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Reactive Extensions

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Make Async Your Buddy With Reactive Extensions. For a long time, good folks like Matt Podwysocki have extolled the virtues of Reactive Extensions (aka Rx) to me. It piqued my interest enough for me to write a post about it, but that was the extent of it. It sounded interesting, but it didn’t have any relevance to any projects I had at the time. Fortunately, now that I work at GitHub I have the pleasure to work with an Rx Guru, Paul Betts, on a project that actively uses Rx. And man, is my mind blown by Rx. Hits Me Like A Hurricane What really blew me away about Rx is how it allows you to handle complex async interactions declaratively. The way I describe it to folks is to think of how the IEnumerable and IEnumerator are involved when iterating over an enumerable. Hear that? The-future Rx has a tendency to twist and contort the mind in strange ways.

Here’s a simple example that helps demonstrate the power of Rx. I modified it in two ways for my needs. Handling Resize Events So let’s think about this a bit. That’s it! We forgot something.


Samples. Make Async Your Buddy With Reactive Extensions. Time Handling. C# async/await makes reactive testing expressive! Isolating asynchronous behavior isn't always possible, especially when it comes to creating integration tests. However, with the new async/await features in c# 5, testing reactive interfaces is a breeze and can be very expressive. FileSystemWatcher and events FileSystemWatcher is commonly used to monitor for changes to a directory. It's been around since .Net 1.1. Whenever I work with event based interfaces, I prefer to wrap them with an Observable. Testing this often requires an integration test. Here's some code to convert the FileSystemWatcher.Changed event to an observable: IObservable<FileSystemEventArgs> Changed = Observable .FromEventPattern<FileSystemEventHandler, FileSystemEventArgs>(h => Watcher.Changed += h, h => Watcher.Changed -= h) .Select(x => x.EventArgs); I'm using this to create an ObservableFileSystemWatcher adapter.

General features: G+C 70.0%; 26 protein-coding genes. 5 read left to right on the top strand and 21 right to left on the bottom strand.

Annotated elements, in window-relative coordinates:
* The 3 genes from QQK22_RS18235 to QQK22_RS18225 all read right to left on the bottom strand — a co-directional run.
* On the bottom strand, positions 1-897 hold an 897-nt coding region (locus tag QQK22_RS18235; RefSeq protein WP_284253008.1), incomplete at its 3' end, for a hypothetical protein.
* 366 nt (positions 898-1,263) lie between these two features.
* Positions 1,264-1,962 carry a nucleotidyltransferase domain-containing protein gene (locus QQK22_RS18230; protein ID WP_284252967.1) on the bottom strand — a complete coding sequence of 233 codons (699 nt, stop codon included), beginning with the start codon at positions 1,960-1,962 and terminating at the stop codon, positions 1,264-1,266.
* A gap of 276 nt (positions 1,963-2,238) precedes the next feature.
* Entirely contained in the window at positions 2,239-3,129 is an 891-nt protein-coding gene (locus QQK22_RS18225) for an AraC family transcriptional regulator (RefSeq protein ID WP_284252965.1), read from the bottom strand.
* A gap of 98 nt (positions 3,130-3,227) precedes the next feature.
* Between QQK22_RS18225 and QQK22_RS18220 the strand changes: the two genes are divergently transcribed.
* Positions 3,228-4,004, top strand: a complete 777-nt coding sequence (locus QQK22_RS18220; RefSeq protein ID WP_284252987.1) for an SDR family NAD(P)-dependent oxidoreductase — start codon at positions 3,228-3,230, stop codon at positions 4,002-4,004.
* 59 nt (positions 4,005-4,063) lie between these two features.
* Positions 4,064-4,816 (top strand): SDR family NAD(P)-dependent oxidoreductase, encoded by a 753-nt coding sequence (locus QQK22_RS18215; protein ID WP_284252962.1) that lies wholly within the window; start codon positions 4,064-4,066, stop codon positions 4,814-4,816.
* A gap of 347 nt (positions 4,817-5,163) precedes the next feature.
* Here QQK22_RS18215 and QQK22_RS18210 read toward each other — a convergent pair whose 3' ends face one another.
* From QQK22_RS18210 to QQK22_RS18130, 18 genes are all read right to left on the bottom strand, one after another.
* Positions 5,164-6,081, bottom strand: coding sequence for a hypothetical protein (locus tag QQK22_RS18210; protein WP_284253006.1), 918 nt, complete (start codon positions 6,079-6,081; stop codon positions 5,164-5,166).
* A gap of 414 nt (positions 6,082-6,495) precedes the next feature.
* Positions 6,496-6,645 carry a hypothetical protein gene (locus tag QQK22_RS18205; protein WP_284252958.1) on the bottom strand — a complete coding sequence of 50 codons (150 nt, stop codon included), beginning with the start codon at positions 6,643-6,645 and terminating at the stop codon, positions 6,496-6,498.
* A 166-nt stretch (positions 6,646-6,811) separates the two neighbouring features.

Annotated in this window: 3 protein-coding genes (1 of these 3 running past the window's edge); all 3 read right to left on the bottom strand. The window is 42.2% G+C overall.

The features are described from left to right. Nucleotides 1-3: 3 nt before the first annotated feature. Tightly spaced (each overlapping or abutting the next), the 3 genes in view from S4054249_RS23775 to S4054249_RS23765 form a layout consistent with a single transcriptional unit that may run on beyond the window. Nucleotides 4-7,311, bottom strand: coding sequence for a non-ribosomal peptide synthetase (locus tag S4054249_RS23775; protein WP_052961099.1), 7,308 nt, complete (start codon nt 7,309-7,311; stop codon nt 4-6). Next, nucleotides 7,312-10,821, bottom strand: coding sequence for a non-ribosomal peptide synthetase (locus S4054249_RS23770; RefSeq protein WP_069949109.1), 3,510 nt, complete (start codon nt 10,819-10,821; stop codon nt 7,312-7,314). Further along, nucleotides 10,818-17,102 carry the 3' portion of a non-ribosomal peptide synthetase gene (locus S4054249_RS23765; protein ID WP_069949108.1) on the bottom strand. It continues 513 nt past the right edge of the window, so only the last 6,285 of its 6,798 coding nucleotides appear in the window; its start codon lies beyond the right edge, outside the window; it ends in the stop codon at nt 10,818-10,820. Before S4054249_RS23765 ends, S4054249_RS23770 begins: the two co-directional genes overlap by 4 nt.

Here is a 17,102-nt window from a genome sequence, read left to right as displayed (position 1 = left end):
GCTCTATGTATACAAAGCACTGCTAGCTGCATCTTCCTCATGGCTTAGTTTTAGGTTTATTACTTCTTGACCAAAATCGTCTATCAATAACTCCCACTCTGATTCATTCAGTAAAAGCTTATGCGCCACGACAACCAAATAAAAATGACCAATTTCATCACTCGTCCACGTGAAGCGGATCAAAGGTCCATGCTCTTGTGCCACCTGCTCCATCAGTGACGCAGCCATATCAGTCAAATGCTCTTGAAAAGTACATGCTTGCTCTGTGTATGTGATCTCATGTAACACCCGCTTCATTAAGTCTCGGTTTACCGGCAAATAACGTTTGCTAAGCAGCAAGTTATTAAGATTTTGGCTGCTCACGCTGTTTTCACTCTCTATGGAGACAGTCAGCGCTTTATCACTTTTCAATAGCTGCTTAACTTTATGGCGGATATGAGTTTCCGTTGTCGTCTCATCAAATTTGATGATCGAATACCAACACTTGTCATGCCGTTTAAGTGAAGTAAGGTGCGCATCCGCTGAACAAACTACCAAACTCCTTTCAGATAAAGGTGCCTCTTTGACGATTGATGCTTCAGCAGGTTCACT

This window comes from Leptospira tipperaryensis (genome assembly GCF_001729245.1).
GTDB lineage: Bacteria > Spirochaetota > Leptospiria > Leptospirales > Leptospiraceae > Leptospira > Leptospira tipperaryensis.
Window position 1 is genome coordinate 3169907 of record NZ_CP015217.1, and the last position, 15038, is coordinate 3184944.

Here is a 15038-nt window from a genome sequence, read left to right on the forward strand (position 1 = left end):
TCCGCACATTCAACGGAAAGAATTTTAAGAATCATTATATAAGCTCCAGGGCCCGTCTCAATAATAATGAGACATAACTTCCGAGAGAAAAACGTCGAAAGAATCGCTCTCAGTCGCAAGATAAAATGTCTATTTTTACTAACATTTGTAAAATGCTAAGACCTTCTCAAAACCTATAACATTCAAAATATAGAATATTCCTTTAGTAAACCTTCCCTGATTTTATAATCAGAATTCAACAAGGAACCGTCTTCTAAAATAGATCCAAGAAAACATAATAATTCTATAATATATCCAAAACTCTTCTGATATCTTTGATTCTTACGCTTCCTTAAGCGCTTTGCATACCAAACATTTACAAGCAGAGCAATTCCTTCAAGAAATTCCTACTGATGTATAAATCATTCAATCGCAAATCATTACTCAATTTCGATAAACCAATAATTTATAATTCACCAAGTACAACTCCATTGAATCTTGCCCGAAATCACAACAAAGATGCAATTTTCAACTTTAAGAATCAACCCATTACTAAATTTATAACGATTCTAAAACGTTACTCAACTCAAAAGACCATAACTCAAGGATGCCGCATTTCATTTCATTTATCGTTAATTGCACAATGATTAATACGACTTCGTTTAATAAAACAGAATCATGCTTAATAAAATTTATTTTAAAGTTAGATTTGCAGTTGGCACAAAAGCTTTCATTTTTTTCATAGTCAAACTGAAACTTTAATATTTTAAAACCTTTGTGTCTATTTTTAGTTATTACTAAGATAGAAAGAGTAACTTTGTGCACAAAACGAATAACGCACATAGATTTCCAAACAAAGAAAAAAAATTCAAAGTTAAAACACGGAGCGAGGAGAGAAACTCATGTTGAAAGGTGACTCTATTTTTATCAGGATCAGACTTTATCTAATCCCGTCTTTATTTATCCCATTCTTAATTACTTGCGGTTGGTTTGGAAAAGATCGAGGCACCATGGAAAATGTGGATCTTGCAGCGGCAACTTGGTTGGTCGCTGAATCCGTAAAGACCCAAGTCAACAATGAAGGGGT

The following code is captured in this gist, look at the revision history to see the changes between each of the following samples. Designing a test. React 2014 : Lee Campbell & Matt Barrett - Event Driven User Interfaces. Introduction to Rx. Creating ViewModels with ReactiveObject. I've decided to start re-publishing the ReactiveUI documentation in blog post format over the next few weeks, so that more people get eyes on it. To get a sneak preview for what's coming next, head to the docs PR on GitHub At the core of every MVVM framework is the ViewModel - while this class is the most interesting aspect of the MVVM pattern, it is also the most misunderstood. Properly reasoning about what a ViewModel is and is not, is crucial to correctly applying the MVVM pattern. The Zen of The ViewModel Most UI frameworks have applied almost zero thought to unit testing when their framework was designed, or those concerns were deemed as out-of-scope.

So, since UI classes are untestable, our new goal is to put as much of our interesting code, into a class that represents the View, but is just a regular class we can create. This class is called the ViewModel, and it is the Model of a View. ViewModels are Reusable Common Mistakes and Misconceptions Read-Write Properties Output Properties. Reactive Extensions at Thursday Night. The symptoms of this bug If you use the Silverlight version of ReactiveUI, you will currently encounter a lot of issues that appear to be the classic InvalidOperationException, where a Silverlight object is being accessed by a background thread – it might look something like this: at System.Windows.Threading.Dispatcher.VerifyAccess() at System.Windows.DependencyObject.GetValue(DependencyProperty dp) at System.Windows.Controls.Primitives.ButtonBase.get_Command() at System.Windows.Controls.Primitives.ButtonBase.UpdateCanExecute() at System.Windows.Controls.Primitives.ButtonBase.OnCanExecuteChanged(Object sender, EventArgs e) at ReactiveUI.Xaml.ReactiveCommand.

You’ll also see the message in the Console output, "WPF Rx.NET DLL reference not added - using Event Loop" How to fix it The easiest way to fix this is by adding this block to your App.xaml.cs: protected override void OnStartup(StartupEventArgs e) { RxApp.DeferredScheduler = DispatcherScheduler.Instance; base.OnStartup(e); } What’s New.